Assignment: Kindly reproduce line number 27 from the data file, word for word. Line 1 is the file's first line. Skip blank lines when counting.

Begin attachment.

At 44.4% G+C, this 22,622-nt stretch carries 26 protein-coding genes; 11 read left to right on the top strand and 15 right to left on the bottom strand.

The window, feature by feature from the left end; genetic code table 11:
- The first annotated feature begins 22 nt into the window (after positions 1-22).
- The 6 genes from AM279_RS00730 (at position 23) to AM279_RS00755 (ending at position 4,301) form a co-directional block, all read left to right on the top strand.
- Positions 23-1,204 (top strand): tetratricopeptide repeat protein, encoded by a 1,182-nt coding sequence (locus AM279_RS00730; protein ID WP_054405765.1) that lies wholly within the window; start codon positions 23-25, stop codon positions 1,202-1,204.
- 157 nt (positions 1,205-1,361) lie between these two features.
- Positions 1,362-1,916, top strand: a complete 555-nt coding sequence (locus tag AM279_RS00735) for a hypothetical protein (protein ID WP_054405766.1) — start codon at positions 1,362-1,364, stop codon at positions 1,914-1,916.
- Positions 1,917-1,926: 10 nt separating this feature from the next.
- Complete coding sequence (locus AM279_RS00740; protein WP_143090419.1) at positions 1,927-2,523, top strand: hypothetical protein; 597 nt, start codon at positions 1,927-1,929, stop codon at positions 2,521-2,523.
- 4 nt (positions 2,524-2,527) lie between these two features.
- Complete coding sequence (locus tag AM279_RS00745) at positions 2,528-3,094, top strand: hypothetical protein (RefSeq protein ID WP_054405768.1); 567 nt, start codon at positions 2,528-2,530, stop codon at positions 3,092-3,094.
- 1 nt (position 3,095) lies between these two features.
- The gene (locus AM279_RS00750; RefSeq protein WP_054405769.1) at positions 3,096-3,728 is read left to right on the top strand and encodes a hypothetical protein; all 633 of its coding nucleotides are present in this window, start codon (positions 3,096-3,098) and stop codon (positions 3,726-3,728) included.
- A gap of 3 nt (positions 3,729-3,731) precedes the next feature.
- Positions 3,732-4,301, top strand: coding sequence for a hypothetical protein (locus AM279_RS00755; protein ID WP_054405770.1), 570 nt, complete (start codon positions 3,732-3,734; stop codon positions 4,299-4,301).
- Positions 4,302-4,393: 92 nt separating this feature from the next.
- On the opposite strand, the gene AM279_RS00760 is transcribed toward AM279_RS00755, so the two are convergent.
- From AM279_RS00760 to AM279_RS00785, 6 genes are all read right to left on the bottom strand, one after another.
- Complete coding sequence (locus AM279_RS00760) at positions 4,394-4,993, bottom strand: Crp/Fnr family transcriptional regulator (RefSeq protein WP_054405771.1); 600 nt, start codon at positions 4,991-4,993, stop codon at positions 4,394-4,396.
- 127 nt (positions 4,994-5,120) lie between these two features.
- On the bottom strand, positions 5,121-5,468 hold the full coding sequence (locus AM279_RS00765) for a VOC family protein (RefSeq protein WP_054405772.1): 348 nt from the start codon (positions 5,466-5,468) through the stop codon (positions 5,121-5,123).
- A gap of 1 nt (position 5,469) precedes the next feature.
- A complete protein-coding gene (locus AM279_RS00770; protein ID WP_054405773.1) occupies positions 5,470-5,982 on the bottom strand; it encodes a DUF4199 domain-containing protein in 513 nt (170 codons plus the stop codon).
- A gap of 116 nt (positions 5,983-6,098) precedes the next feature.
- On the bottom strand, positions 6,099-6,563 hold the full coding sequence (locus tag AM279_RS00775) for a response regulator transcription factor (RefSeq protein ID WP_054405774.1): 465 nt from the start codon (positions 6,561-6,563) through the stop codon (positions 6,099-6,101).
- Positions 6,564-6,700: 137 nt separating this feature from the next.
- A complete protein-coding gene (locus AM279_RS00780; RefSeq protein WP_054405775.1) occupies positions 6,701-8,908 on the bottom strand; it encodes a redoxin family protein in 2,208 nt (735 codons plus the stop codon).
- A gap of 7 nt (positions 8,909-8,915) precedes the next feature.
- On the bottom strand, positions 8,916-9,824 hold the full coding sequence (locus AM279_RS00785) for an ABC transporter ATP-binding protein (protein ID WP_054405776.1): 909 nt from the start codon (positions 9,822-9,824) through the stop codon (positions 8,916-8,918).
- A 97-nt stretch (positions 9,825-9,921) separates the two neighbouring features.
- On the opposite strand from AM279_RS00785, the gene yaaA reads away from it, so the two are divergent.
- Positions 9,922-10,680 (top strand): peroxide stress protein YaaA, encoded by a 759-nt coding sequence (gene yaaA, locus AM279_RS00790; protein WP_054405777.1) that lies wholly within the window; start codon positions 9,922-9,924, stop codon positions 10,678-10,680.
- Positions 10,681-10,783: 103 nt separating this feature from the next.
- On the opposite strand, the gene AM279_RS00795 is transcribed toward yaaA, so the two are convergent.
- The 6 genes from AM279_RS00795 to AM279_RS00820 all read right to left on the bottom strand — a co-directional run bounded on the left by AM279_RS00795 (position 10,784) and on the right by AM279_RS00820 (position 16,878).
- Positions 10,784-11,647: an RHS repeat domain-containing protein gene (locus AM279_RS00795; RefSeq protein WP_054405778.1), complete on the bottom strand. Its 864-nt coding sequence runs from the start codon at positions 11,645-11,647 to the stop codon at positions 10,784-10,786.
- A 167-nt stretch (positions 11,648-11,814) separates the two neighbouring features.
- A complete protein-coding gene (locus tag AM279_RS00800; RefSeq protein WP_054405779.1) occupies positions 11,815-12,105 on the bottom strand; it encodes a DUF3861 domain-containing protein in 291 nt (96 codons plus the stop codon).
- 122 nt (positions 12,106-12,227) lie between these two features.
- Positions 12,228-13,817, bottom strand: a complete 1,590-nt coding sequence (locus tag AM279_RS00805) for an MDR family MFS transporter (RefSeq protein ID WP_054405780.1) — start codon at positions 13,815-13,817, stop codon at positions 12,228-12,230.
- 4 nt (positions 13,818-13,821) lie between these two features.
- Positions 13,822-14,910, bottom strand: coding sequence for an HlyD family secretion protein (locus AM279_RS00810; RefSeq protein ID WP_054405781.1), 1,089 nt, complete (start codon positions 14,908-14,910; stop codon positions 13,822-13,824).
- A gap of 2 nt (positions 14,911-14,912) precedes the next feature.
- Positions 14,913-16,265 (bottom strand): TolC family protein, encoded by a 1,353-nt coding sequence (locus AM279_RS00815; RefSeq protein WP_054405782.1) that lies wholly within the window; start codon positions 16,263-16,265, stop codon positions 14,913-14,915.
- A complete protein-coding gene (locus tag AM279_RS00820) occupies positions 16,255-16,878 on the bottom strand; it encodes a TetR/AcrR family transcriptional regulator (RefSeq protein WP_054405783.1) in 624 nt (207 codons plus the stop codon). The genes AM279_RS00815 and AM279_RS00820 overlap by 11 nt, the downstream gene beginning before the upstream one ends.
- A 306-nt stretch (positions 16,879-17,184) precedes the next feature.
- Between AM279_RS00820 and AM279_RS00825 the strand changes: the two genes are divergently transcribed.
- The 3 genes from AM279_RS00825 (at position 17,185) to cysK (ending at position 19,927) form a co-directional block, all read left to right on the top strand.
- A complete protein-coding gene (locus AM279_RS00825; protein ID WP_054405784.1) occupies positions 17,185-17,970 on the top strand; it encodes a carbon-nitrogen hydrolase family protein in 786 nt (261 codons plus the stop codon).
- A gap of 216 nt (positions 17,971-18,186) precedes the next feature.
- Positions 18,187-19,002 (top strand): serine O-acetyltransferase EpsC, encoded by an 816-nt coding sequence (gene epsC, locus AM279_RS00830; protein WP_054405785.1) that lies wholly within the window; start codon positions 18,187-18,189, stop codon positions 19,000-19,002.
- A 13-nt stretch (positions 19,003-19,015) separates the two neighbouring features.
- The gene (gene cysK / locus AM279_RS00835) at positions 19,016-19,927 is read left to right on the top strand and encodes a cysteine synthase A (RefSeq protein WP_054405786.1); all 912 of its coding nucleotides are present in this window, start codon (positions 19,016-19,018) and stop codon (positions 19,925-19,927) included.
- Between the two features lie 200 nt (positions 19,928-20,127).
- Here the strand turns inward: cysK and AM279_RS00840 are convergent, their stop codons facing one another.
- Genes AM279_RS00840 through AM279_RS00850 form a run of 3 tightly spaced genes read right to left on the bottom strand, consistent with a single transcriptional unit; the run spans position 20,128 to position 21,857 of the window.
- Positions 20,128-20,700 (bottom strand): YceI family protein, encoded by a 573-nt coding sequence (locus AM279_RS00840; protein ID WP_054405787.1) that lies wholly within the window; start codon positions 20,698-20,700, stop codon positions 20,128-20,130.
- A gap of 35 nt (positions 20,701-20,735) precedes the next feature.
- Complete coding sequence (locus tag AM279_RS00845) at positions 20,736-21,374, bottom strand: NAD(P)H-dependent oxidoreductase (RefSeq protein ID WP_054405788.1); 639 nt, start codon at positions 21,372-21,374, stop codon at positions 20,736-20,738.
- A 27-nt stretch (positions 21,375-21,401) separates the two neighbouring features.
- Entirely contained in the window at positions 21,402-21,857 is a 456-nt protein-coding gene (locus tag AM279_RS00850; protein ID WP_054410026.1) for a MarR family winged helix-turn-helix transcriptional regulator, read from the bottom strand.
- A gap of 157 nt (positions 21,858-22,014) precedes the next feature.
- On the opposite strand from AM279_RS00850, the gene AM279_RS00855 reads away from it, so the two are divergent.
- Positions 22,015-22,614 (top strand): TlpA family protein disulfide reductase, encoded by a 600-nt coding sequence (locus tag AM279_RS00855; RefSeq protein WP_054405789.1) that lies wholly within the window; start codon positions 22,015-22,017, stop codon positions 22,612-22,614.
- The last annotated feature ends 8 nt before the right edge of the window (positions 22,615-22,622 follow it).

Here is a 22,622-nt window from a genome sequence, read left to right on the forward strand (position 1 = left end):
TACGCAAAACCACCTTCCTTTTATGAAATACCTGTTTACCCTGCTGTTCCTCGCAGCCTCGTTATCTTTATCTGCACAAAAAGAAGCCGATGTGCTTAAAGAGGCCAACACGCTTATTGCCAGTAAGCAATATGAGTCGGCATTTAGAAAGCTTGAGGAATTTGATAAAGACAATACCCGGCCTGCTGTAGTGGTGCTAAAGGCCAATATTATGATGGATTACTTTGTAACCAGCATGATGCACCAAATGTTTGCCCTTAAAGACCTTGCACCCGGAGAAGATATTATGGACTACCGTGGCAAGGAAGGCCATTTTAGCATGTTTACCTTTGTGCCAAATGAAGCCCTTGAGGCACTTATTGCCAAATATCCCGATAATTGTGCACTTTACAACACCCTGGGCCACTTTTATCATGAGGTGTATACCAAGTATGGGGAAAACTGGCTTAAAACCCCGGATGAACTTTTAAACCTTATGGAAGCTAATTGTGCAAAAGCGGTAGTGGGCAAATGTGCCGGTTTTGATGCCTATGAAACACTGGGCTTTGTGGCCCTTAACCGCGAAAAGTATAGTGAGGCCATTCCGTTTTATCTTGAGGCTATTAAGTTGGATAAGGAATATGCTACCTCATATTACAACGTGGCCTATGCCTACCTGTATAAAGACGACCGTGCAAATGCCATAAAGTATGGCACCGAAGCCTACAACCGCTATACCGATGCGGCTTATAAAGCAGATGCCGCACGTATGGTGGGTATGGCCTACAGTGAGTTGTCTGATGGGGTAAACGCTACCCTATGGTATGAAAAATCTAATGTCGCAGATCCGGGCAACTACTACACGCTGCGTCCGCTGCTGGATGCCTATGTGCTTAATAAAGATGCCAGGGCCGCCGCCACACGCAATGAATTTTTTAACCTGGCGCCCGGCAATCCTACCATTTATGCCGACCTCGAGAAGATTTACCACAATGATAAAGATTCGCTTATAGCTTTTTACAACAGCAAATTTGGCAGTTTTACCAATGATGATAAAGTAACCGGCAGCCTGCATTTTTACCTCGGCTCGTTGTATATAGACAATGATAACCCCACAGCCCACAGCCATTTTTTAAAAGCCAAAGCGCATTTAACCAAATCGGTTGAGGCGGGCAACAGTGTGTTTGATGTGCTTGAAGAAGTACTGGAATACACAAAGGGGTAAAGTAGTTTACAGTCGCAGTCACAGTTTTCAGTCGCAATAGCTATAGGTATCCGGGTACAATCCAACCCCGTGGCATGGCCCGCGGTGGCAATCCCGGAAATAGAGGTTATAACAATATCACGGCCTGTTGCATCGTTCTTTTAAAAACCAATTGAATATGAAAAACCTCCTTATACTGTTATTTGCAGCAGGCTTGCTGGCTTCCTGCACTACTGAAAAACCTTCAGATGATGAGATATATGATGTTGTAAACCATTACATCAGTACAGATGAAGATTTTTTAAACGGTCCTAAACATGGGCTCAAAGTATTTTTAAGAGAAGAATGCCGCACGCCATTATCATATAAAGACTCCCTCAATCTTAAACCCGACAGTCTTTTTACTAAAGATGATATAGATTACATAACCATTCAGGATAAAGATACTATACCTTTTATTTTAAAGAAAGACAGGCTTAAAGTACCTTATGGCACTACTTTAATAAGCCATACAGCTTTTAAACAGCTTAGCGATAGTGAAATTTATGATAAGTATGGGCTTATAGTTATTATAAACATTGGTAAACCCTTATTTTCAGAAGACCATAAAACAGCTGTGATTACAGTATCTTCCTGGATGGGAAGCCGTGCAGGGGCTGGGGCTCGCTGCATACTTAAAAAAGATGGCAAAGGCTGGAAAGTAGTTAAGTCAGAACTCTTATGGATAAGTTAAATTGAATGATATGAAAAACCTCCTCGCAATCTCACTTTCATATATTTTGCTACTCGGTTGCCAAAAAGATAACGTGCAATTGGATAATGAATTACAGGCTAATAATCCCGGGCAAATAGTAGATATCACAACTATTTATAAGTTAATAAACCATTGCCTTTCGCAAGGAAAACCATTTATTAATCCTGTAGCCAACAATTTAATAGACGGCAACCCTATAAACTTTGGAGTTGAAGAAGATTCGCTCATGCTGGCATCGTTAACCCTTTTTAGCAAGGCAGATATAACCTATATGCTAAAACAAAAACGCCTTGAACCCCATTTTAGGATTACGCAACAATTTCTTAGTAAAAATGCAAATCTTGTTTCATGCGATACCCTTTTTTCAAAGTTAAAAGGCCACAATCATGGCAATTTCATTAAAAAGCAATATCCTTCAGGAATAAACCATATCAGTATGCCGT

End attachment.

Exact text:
- A complete protein-coding gene (locus AM279_RS00780; RefSeq protein WP_054405775.1) occupies positions 6,701-8,908 on the bottom strand; it encodes a redoxin family protein in 2,208 nt (735 codons plus the stop codon).